Auckland Tackles Housing Affordability Crisis


City of Auckland Chief Economist Chris Parker has called for establishment of a house price to income ratio objective of 5.0, to be achieved by 2030. The recommendation was included in a report commissioned by Auckland Mayor Len Brown and Deputy Mayor Penny Hulse.

Housing Affordability and Urban Containment Policy

The recommendation has been brought about in response to Auckland's severely unaffordable housing. Recent reports indicate a price to income ratio over 9.0, at least triple that of New Zealand to the early 1990s.

Like a number of metropolitan areas, Auckland has had urban containment land-use policy for some time. Auckland has drawn an urban growth boundary around development, largely banning new greenfield housing outside the boundary. As economics would predict, with a continuation of strong housing demand and the significant supply reduction, house prices have been shot skyward. The latest Demographia International Housing Affordability Survey showed Auckland to have a median multiple of 8.2 (the median multiple is the median house price divided by the median household income), though later data indicates a further deterioration (above).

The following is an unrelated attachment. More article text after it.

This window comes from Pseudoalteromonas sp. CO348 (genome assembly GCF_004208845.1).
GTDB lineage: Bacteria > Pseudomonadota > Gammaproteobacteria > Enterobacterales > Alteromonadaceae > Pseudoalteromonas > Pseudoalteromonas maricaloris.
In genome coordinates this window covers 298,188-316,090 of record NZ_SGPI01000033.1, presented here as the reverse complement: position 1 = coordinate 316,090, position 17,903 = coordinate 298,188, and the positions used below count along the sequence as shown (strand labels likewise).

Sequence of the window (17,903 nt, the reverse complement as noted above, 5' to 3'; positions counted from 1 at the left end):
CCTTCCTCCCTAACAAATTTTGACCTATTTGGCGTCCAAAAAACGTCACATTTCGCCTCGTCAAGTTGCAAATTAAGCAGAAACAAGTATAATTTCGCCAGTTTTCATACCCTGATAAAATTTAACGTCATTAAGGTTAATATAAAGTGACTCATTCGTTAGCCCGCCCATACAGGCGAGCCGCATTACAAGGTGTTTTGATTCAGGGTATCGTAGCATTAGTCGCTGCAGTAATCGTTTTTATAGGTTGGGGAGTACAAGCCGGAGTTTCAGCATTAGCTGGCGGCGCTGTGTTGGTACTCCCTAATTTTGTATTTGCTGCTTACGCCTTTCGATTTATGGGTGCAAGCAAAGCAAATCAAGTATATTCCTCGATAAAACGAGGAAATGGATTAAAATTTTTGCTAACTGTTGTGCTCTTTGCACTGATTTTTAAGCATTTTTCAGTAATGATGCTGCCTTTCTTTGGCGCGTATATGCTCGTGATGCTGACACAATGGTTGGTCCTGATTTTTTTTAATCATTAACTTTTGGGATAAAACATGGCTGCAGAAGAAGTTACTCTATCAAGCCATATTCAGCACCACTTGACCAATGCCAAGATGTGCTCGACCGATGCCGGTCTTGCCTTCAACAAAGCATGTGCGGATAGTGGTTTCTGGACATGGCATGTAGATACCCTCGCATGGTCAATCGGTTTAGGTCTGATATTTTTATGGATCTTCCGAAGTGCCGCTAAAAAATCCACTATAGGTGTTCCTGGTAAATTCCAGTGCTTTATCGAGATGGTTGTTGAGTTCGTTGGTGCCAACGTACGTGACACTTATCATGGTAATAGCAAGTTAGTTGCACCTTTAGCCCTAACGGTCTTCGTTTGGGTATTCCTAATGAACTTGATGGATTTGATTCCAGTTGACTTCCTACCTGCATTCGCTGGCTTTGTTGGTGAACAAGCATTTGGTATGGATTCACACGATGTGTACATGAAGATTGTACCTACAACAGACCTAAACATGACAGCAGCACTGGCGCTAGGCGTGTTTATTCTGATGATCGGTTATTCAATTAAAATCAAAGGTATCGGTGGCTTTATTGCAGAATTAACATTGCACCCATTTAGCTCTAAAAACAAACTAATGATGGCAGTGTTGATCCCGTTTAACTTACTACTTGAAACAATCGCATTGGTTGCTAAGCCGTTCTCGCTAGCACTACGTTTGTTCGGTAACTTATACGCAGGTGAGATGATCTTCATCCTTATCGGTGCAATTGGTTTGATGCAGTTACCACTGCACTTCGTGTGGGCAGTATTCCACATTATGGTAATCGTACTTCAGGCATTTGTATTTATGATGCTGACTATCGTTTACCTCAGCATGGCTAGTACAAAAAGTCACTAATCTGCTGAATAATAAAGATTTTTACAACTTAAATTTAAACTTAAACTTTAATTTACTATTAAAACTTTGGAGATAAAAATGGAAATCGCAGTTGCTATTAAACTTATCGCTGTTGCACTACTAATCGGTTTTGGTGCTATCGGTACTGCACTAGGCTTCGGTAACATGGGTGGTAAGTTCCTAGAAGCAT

Avoiding the Consequences of Urban Containment

House price volatility has been a growing concern in urban containment markets where house prices have escalated so strongly relative to incomes and economic productivity. The bursting of the US housing bubble in the last decade indicates the damage that can be inflicted on people and their finances when exorbitantly high house prices collapse. This is a fate governments seek to avoid not only in Auckland, but at the national level.

According to Parker's report, the city of Auckland is expected to add 1 million additional residents over the next 30 years. Parker indicated that: "If high house prices are sustained or continue to rise relative to incomes then ... consequences and risks will become more significant:" He cited:

"-loss of social cohesion — an increasingly socially divided city with a line drawn between those in the housing market and those outside

-macroeconomic instability via rapid house price deflation.

-Increased unemployment as businesses relocate activities to other more competitive cites locally (e.g. Christchurch, Hamilton, Tauranga) and internationally (e.g. Melbourne and Sydney)

-Increased household crowding and related social ills."